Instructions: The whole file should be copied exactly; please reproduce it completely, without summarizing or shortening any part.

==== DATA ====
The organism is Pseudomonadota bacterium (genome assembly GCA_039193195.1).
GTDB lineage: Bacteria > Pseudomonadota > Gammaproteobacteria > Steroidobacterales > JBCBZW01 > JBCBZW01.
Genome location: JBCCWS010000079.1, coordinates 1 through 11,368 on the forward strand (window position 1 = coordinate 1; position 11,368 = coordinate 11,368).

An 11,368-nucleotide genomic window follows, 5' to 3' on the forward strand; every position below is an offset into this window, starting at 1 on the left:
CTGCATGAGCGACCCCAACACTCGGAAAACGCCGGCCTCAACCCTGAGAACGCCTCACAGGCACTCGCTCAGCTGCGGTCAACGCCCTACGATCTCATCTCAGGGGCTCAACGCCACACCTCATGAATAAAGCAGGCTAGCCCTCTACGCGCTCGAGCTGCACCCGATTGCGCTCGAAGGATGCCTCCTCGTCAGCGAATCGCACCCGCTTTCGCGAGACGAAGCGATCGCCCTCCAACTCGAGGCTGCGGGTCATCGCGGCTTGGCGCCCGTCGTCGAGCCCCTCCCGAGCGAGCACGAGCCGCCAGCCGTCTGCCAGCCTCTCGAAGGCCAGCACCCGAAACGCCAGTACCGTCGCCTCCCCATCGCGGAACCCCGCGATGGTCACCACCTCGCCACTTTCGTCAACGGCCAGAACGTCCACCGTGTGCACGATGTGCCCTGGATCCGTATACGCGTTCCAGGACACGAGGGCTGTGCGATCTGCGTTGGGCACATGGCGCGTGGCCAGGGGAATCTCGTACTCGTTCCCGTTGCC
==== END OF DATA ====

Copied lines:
The organism is Pseudomonadota bacterium (genome assembly GCA_039193195.1).
GTDB lineage: Bacteria > Pseudomonadota > Gammaproteobacteria > Steroidobacterales > JBCBZW01 > JBCBZW01.
Genome location: JBCCWS010000079.1, coordinates 1 through 11,368 on the forward strand (window position 1 = coordinate 1; position 11,368 = coordinate 11,368).

An 11,368-nucleotide genomic window follows, 5' to 3' on the forward strand; every position below is an offset into this window, starting at 1 on the left:
CTGCATGAGCGACCCCAACACTCGGAAAACGCCGGCCTCAACCCTGAGAACGCCTCACAGGCACTCGCTCAGCTGCGGTCAACGCCCTACGATCTCATCTCAGGGGCTCAACGCCACACCTCATGAATAAAGCAGGCTAGCCCTCTACGCGCTCGAGCTGCACCCGATTGCGCTCGAAGGATGCCTCCTCGTCAGCGAATCGCACCCGCTTTCGCGAGACGAAGCGATCGCCCTCCAACTCGAGGCTGCGGGTCATCGCGGCTTGGCGCCCGTCGTCGAGCCCCTCCCGAGCGAGCACGAGCCGCCAGCCGTCTGCCAGCCTCTCGAAGGCCAGCACCCGAAACGCCAGTACCGTCGCCTCCCCATCGCGGAACCCCGCGATGGTCACCACCTCGCCACTTTCGTCAACGGCCAGAACGTCCACCGTGTGCACGATGTGCCCTGGATCCGTATACGCGTTCCAGGACACGAGGGCTGTGCGATCTGCGTTGGGCACATGGCGCGTGGCCAGGGGAATCTCGTACTCGTTCCCGTTGCC